Safest way to ship crude debated
A rejection of the Keystone XL pipeline by President Obama would push more of Canada's $73 billion oil exports onto trains, which register almost three times more spills than pipelines.
The March 29 rupture of an Exxon Mobil Corp. oil pipeline in Mayflower, Ark., provided the latest evidence for opponents citing the risk of environmental contamination in their efforts to scuttle the Keystone XL project, a nearly 2,000-mile pipeline linking Alberta's oil sands with the world's largest refining market on the Gulf Coast.
The alternative, hauling crude by rail, might be worse, said Charles Ebinger, director of the Brookings Institution's energy security initiative.
A denial of Keystone XL this year would “undoubtedly” result in more oil spills by trains, Ebinger said. Trains' higher accident rate mainly is a result of leaking rail car equipment, spill records show.
“The evidence is so overwhelming that railroads are far less safe than pipelines, that it would be a serious mistake to use these recent spills to say that Keystone is unsafe,” he said.
Brookings is a Washington-based nonprofit that says it supports economic and social welfare and a strong American democracy.
The State Department, which has jurisdiction over TransCanada Corp's $5.3 billion pipeline project because it crosses an international border, is expected to make a recommendation to Obama by September.
Shipping more supplies by rail would lead to higher costs for oil producers because train shipments are more expensive than pipelines. Warren Buffett's Burlington Northern Santa Fe LLC is among U.S. and Canadian railroads that stand to benefit should Obama reject the pipeline.
As oil supplies build in the United States and Canada, producers have turned increasingly to rail as they wait for pipelines to carry their crude to market. A debate over the safety of pipelines versus trains has been reignited by the Exxon spill and two railroad spills the same week, said Tony Hatch, an independent rail analyst based in New York.
Two Canadian Pacific Railway Ltd. train car derailments, on March 27 in Minnesota and April 3 in Ontario, spilled an estimated total of 757 barrels of oil.
Without Keystone, designed to carry 830,000 barrels a day of oil, shipments of Canadian crude by rail would rise 42 percent by 2017, according to RBC Capital Markets.
“One of the unintended consequences of delaying Keystone XL is that more oil has been getting to markets in Canada and the United States using rail, truck and water-borne tankers,” said Shawn Howard, a spokesman for TransCanada. “None of those methods of transportation are as safe as moving it by pipelines.”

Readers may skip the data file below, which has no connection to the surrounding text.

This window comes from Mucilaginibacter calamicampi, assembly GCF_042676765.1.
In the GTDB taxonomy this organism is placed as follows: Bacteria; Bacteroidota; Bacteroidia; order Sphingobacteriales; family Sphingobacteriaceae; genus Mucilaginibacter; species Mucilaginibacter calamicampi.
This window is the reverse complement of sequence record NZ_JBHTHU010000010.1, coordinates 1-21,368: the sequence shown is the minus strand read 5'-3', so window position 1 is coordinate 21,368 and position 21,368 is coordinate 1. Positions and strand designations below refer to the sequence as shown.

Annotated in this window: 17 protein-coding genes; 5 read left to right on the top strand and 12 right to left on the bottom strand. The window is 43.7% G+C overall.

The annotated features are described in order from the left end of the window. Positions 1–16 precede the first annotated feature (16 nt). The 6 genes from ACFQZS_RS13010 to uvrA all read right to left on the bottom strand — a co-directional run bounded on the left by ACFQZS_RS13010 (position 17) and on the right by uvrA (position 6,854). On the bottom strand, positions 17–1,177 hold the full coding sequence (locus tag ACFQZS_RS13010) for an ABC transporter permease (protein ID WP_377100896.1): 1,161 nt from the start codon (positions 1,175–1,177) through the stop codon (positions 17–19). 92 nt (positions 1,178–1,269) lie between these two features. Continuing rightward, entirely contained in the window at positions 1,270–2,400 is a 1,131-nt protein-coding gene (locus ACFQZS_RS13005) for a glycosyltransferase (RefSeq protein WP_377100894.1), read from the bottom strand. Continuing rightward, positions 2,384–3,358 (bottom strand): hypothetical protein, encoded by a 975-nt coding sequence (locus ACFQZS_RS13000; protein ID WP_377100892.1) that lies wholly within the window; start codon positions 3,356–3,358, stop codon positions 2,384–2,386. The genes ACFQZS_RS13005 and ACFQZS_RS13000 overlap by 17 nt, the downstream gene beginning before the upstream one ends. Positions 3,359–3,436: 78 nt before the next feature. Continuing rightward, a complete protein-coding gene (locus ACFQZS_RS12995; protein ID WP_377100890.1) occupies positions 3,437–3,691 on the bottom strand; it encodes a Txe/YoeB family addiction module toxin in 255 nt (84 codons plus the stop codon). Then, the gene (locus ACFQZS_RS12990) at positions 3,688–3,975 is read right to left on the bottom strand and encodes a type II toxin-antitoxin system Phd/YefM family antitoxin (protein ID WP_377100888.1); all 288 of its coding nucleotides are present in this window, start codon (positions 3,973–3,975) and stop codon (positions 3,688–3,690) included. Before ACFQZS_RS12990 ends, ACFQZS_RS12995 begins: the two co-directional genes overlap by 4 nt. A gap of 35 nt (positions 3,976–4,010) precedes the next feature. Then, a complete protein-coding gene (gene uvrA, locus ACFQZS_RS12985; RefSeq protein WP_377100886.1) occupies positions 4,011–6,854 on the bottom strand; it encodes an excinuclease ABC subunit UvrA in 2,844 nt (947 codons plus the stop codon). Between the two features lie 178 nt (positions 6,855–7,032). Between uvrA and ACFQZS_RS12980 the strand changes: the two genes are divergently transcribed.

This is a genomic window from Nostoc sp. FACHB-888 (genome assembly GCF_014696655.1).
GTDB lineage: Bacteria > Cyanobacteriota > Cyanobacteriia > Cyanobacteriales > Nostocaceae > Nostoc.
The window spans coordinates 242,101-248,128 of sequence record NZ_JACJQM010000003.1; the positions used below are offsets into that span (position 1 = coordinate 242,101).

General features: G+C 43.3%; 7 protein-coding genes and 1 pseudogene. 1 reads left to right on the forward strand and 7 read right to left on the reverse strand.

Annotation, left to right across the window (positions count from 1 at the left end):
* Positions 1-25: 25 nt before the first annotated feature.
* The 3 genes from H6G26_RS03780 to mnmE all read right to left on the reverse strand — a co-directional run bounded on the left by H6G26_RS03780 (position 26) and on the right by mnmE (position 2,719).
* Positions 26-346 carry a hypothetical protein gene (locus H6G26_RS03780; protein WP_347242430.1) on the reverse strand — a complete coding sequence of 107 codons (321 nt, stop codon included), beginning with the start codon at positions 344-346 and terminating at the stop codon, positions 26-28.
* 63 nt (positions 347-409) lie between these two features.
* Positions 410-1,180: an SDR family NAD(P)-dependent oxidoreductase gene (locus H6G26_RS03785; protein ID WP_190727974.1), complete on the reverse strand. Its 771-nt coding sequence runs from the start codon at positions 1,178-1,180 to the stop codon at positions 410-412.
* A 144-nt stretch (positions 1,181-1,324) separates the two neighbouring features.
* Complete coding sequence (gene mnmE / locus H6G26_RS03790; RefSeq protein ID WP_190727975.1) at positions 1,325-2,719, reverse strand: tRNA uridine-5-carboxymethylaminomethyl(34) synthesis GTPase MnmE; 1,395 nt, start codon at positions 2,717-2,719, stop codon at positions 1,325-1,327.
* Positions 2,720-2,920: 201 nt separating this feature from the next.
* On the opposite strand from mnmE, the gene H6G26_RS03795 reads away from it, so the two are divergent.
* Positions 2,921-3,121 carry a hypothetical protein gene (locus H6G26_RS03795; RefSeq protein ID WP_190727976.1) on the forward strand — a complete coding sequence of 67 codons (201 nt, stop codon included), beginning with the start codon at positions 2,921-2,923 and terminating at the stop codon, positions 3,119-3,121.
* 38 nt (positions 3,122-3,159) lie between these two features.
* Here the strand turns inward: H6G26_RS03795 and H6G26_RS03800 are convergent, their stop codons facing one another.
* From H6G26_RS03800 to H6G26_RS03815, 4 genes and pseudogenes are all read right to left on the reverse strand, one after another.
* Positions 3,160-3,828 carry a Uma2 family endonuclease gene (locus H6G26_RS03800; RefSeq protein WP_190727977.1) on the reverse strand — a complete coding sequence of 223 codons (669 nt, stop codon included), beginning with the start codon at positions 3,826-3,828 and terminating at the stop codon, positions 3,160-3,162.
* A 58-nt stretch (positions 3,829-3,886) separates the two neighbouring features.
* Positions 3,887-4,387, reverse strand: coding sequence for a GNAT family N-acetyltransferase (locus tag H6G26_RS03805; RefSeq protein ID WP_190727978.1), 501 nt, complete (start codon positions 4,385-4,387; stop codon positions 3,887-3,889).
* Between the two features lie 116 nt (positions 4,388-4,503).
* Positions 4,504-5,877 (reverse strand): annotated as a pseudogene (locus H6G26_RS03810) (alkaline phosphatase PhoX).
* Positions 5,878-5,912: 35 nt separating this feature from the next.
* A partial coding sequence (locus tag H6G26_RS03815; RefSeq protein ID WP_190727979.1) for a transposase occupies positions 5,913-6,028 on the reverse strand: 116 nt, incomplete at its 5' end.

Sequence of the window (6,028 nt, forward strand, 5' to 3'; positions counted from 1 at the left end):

Railways record spills 2.7 times more often than pipelines, according to the Washington-based Association of American Railroads. The State Department, citing a 2012 study from the free-market Manhattan Institute, says trains spill 33 times more than pipelines.
The railroad association calls that report “seriously flawed.”
Pipeline spills are typically four times larger than rail releases, according to Holly Arthur, a spokeswoman for the railroad industry group. While both Canadian Pacific spills were related to derailments, 95 percent of U.S. spills result from problems with valves or fittings, she said.
Comparing the safety record of railroads and pipelines is difficult, and both deliver more than 99 percent of products without incident. U.S. pipelines carried 474.6 billion gallons of crude and petroleum products in 2012 and reported 2.3 million gallons spilled, according to John Stoody, spokesman for the Association of Oil Pipelines.
During the decade ending with 2012, railroads hauled 11.2 billion gallons of crude with 95,256 gallons spilled, the majority from one 2008 accident in Oklahoma that accounted for 81,103 gallons, according to the rail association.
The pipeline-versus-rail safety debate began heating up when the State Department, in its March 1 environmental assessment of Keystone XL, said a denial of the pipeline would not block oil-sands development. Instead, most of the line's capacity of 830,000 barrels a day would shift onto rail, according to the report.